BNB Demands 10-Year Sentence for Spreading False Bank Information
Bulgarian National Bank (BNB) proposes amendments to the Penal Code envisaging imprisonment for those disseminating misleading information about banks.
The institution has tabled its proposal containing suggested legal changes to Parliament's Budget and Finance Committee headed by liberal lawmaker Yordan Tsonev (DPS), the bank said in a message to the media.
BNB believes an Article 252 should be created in the Penal Code's Crimes against the Monetary and Credit System section saying those who "disseminate misleading or untrue information on a bank or a financial institution that could create panic among the population, shall be punished with five to ten years of imprisonment".
A fine varying from BGN 5000 to BGN 10 000 should also be imposed, the bank believes.
It also demands that the same sentence be applied to those causing "significant damage" or having received "significant illegal revenues" with aforementioned activities.
The proposal comes after rumors forced a number of people into withdrawing their money from Bulgaria's Corporate Commercial Bank (KTB) and, more recently, First Investment Bank.
This caused KTB to ask that BNB place it under special supervision.
At FIBank, some BGN 800 M (EUR 400 M) were withdrawn just in hours after customers received anonymous text messages in which they were advised to do so.
BNB's demand is in line with discussions at the Presidency Sunday when the banking system and measures to tackle infringements on its stability were among the main issues discussed, alongside early elections.
Central bank Governor Ivan Iskrov was among those invited to the consultations.
Bulgarian Interior Ministry and the State Agency for National Security (DANS) launched Friday a probe into attempts to destabilize the banking system.
DANS later detained three over alleged involvement in the informational attack on First Investment Bank.
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Malak, the mortgage system in Bulgaria is not dissimilar to that of other countries, fall behind with your payments and you forfeit your house which is sold by public auction. This has happened to millions worldwide since 2007 finanicial crisis. I see nothing much wrong with this system as the lenders rights and wealth have to be protected, banks are not a social wellfare system they are a business and have investors who can be small investors or even someones pension money. What maybe wrong (I don't know in Bulgaria) is that the investigations banks make into a persons ability to pay back a mortgage may not be robust enough.In the Uk they have found this and are setting it right so many thousands who might have got a mortgage previously will not now be eligible. The warning is for someone about to take out a mortgage is to read the small print, ask for explanations if you do not understand anything and employ a good lawyer to go over the contract with the bank.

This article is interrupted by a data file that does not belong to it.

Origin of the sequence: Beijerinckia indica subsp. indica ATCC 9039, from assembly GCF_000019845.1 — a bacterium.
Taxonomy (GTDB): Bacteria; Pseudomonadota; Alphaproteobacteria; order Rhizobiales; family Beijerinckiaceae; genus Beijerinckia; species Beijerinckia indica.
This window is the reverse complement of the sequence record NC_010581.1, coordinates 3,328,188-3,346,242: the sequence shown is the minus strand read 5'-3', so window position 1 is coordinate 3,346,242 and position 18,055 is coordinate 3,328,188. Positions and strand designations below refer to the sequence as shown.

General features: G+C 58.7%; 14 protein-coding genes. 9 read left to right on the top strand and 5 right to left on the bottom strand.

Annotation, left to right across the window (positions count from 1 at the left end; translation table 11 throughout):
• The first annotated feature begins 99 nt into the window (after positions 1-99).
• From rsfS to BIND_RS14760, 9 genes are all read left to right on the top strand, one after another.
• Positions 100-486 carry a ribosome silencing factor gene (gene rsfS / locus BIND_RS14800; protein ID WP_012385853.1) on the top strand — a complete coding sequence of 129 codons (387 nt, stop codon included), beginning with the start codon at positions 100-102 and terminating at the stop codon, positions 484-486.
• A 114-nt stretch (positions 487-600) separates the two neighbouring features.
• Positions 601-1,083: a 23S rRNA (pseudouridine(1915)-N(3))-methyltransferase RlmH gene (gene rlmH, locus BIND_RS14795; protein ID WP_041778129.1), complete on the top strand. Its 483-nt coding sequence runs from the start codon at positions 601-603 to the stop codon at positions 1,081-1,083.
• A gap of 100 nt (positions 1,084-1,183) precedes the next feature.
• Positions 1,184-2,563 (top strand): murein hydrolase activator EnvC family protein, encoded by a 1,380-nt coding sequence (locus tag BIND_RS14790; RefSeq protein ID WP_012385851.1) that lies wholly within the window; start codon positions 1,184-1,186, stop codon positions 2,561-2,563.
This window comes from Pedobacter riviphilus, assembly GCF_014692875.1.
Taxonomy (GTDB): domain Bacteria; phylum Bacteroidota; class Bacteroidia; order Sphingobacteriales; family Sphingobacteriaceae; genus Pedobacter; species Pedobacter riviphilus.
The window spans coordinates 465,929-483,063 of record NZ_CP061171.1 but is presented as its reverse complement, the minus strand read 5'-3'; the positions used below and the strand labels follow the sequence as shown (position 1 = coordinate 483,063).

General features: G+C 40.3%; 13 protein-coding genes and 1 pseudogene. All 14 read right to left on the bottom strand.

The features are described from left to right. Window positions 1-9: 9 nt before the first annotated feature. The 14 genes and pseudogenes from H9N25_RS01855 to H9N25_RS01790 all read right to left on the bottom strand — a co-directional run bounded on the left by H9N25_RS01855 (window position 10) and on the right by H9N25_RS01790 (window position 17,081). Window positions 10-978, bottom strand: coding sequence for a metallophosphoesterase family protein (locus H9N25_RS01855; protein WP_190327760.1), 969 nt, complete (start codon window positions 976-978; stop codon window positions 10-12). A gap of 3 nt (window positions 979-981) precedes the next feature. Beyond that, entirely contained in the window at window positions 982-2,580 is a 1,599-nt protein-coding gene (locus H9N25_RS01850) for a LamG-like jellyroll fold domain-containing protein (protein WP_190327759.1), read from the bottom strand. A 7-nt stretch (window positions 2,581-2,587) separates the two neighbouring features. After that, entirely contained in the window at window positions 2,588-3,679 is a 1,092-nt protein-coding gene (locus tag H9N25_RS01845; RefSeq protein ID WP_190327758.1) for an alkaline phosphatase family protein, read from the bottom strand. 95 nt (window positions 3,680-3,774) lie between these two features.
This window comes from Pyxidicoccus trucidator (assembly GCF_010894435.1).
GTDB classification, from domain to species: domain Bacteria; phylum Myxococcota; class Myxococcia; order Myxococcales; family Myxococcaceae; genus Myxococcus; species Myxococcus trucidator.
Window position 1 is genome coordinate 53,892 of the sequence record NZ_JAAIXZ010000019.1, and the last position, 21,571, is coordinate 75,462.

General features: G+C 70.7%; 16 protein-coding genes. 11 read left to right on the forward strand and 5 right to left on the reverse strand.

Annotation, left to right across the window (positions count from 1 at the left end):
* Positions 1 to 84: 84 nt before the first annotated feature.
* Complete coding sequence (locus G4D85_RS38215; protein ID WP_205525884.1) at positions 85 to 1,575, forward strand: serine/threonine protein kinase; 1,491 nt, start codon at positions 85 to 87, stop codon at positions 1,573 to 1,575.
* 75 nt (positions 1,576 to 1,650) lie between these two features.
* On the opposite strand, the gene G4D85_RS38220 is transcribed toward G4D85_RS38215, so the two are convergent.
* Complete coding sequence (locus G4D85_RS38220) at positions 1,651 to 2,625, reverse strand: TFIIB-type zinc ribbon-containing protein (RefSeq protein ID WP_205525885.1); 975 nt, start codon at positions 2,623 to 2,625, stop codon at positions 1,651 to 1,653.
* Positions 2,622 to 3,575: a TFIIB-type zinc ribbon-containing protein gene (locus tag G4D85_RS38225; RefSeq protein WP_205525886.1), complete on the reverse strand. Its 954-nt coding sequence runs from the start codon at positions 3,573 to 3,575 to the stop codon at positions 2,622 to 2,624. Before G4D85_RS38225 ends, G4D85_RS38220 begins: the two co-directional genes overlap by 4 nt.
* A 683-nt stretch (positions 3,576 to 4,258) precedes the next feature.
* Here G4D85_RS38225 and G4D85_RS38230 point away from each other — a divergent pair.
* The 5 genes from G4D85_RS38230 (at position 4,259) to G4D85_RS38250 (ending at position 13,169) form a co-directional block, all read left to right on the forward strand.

Not enough, this scum should pay with their entire wealth. Their actions could have robbed millions of their life savings, undermined the state bringing even more austerity and even rocked the EU economy, they should pay dearly and send a message to other would be hackers that this action will not be tolerated and the punishment will be dire for them. I have not been affected by this action but am fully aware of the potential consequences and they are not nice.
A dissent person would demand not bankruptcy of the banks but regulation of some unethical banking practices.
So how the proposed law will affect the natural discontent of the people towards unethical practices??
It might turn to be an unjust law that is used to intimidate and prevent possible justified criticism.
How the banking system in Bulgaria works!
If you miss one, two or three monthly payments the bank has the right to make a public auction of you home.
The price of the home for the auction is formed by the private judge and it equals the market price of the home minus 25%. This price is not related to the price of the credit you have for the mortgage.
If the home is not sold during the first auction, not earlier than a month after it another action is made. This time the price is equal to 80% of price of the first auction.
Than if the home is sold the person that had the mortgage will continue to be in debt with a sum that is equal to the difference between the mortgage and the price to which the home was sold.
It is possible, and if fact it happens, that after these procedures the person will be in debt with a sum close to half of the mortgage.
This is life sentence for the person in debt given the high unemployment rate and low incomes.
I do not know if it is the same in other countries.
If someone can share this experience, he or she is welcomed.
Usually the Bulgarians are not aware for the rights and actions of the banks. They make the mortgage and hope for the best. Information about the bank procedures was not made public in Bulgaria until recently. It was provided not by the banks but by the real estate agents.